Kidlat Tahimik: His majestic installation at Crystal Palace in Spain
National Artist for Film Kidlat Tahimik will close and disassemble his majestic installation – exhibit at the Reina Sofia Museum at the Palacio de Cristal ( Glass or Crystal Palace) located at the Buen Retiro Park in Madrid, Spain.
This ends his four monthlong exhibit commemorating 500 years of Rockstar Conquerors: Magellan, Marilyn, Mickey, and Brother Damaso (1521 to 2021).
According to the Reina Sofia website, “ this project was created especially for the occasion. It reviewed the building’s past, the history of colonialism in the Philippines and the influence of cultural imperialism today.”
Write-ups claim, “The Palacio de Cristal, in the shape of a Greek cross, is made almost entirely of glass set in an iron framework on a brick base, which is decorated with ceramics. Its cupola makes the structure over 22 meters high.
It is the work of a French architect but the curved architecture is more comparable to the techniques pioneered by the British architects Joseph Paxton (who was responsible for London’s Crystal Palace) and Decimus Burton (who was responsible for the Palm House at Kew Gardens).”
The exhibit formally opened on Oct. 28, 2021 and will close three weeks from now, on March 6, 2022.
A preview of the colossal installation was first exhibited at the Baguio Convention Center as part of the IbagiwCreative Festival of 2020 with the “Interlinked” exhibit curated by ErlynAlcantara assisted by Ompong Tan.
The installation lasted until May 2021. It was a showcase of what was forthcoming- the grand exhibit at the Palacio de Cristal in Madrid, attended by multifarious members of the media and the art community of Europe.
The installationwas transferred to the Baguio Museum and the Sunshine Park in June of 2021 as an added setting for Independence Day and a treat to the Baguio community before the works were shipped to Spain in July 2021. The majestic installation has gone full circle.
Baguio born Kidlat Tahimik a.k.a Eric Oteyza de Guia is the father of independent film. Reina Sofia describes him as, “ a filmmaker, performer, writer and artist, developing contemporary myths and fables criticizing colonialism, capitalism, globalization and cultural imperialism. His artistic practice consists of creating large-scale, apparently chaotic installations that articulate anachronistic narrative relationships, constructing stories that draw on historical sources and contemporary mythologies to bring open endings to the present.”
To us Baguio folks, he is “Tatay”, the man with a long goatee and long white hair, who champions the causes of our local Baguio and Cordillera artists and the preservation of Baguio’s pristine environment.
He proudly wears his bahag or g-string with his multi-colored vest, loose pants with suspenders and carries his bamboo camera.
He is your grand “pukpok-tastas” architect who delights in the design of the ever-changing landscape of nature. Just go to the Victor Oteyza Community Art Space (Vocas) or Ili-likha and you will know what I mean. No straight lines for Kidlat.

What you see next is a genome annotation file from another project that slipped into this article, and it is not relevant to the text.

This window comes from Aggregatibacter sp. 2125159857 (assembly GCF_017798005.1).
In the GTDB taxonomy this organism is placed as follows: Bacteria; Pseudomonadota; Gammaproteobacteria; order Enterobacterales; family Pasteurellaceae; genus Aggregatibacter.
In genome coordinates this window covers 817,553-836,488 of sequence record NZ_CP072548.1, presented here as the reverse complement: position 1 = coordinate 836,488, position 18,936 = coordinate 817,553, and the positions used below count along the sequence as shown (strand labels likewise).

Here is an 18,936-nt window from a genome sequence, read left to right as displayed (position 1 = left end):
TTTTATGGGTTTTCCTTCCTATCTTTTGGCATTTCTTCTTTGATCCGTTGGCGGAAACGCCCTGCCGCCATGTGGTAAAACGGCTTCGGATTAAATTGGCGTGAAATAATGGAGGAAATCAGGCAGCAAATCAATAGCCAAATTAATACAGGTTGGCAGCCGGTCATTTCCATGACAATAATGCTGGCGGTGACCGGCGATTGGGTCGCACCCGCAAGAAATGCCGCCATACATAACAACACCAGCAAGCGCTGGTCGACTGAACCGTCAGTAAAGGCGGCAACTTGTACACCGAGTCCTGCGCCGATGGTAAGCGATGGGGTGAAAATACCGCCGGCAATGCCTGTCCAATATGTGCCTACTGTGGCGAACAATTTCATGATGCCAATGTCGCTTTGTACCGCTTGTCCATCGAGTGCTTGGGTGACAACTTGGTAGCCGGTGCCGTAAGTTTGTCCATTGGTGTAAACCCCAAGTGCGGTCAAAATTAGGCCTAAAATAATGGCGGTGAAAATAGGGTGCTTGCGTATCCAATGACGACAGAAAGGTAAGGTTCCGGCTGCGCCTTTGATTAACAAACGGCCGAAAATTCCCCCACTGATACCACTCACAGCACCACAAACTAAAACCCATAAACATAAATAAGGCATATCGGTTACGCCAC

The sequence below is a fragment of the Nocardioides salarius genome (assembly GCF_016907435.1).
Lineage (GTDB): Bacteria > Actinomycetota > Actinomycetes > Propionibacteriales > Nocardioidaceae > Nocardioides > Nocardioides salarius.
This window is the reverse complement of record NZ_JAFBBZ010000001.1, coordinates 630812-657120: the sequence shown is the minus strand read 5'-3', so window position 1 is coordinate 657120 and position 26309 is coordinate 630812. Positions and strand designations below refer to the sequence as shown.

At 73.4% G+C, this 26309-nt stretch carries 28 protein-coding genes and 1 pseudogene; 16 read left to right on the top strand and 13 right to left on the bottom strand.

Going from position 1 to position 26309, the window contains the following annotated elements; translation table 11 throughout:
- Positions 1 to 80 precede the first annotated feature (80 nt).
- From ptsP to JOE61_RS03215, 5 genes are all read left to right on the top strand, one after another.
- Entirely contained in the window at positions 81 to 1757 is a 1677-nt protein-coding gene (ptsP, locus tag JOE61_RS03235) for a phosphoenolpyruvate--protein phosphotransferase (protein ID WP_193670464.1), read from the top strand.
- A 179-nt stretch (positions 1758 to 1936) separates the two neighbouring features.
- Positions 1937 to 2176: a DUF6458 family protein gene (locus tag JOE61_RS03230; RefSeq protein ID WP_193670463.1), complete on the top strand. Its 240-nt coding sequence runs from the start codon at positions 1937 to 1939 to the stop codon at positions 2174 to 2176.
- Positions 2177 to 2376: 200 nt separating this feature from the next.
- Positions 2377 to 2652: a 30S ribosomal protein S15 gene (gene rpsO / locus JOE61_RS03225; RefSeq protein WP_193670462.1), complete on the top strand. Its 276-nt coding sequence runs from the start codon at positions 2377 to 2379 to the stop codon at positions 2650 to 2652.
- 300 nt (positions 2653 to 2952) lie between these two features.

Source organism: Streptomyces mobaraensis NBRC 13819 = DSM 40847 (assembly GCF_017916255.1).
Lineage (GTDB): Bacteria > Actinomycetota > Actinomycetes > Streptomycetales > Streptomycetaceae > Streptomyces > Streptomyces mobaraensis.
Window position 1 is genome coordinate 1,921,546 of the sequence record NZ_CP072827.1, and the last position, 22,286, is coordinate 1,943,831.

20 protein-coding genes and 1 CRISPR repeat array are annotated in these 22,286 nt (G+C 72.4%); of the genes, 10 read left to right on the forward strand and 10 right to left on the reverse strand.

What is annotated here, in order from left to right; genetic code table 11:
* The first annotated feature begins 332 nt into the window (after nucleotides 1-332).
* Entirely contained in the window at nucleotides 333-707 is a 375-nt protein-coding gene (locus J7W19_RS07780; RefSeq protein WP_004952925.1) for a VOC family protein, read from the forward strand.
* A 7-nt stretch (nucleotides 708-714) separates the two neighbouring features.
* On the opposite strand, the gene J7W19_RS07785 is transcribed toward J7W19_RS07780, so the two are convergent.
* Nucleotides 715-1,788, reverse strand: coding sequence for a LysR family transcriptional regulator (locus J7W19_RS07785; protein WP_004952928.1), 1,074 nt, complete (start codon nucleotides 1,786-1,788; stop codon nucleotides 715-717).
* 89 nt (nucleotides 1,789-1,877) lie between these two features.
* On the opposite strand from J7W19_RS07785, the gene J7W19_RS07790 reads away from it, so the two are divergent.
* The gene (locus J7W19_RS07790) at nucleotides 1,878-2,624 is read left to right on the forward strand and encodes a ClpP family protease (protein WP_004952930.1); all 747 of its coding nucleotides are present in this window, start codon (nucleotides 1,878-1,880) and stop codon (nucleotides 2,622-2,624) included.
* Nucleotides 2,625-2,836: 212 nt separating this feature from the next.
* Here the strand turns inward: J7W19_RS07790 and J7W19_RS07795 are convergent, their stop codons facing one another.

The epic exhibition at the Reina Sofia Museum was depicted in three sculptural groups, representing key moments in the history of colonialism in the Philippines:
1.) in 1521, the arrival of the Magellan expedition and his death at the hands of Lapulapu, the datu or tribal chief of the island Mactan. It was a representation of a cultural battle;
2.) in 1887,The Palacio de Cristal was built alongside the Pabellón Central, one of the main venues of the 1887 Philippines Exposition which was denounced by Dr. José Rizal – forerunner of our Philippine Independence, as a “human zoo” because indigenous people were exhibited as an exotic species and
3.) the current cultural clash between American colonialism and indigenous resistance. The installation portrayed the confrontation of the wooden images of Marilyn Monroe (goddess of the wind in Hollywood and Inhabian (goddess of the wind from the Igorotethnic group).
Kidlat Tahimik quantifies it up as, “ a culture war that continues even today, where Hollywood continues to dominate our stories. This is a way of telling Hollywood to go away, that we have our own narratives, that we are fed up with their stories of sex and violence. The superheroes in the exhibit also continues to colonize us, like a cultural virus.”
Other parts of the installation were the indigenous (indo-genius) works of KidlatTahimik’sthree artists sons: Kidlat, Kawayan, and Kabunyan.
Kidlat Sr. (the son) shares: “Our works with Kawayan in Tatay’s 1897 section was based on the colonization period. A statement on the time the colonizers felt they were ‘civilizing’ us. Kawayan’s work was based on Spoliarium that won the award for Juan Luna. In turn, my work was for the sciences. I was looking at Rizal as an ophthalmologist and weaving it with the tribal past. Kabunyan’s work on the other hand symbolized the new acquisition of the colonizers, the islands.”
Kidlat names the members of the Baguio crew who set up the installations as: Jun Ritumalta, Santos Bayucca, Randy Bulayo, Michael Palomar, Jayson Taguyungon, Chris Atiwon, himself and nanayKatrin.
Works displayed were: suspended installations in rockets, mosaicand the giant boat of Magellan.
Tatay Kidlat also did his cultural dance in his bahag and toga complete with his traditional storytelling to the delight of his audience.
Family, siblings and friends from all parts of the globe came to witness this momentous event in Spain for the glory of the Philippines. Mabuhay ka, KidlatTahimik!
(Photo credits to Kidlat de Guia)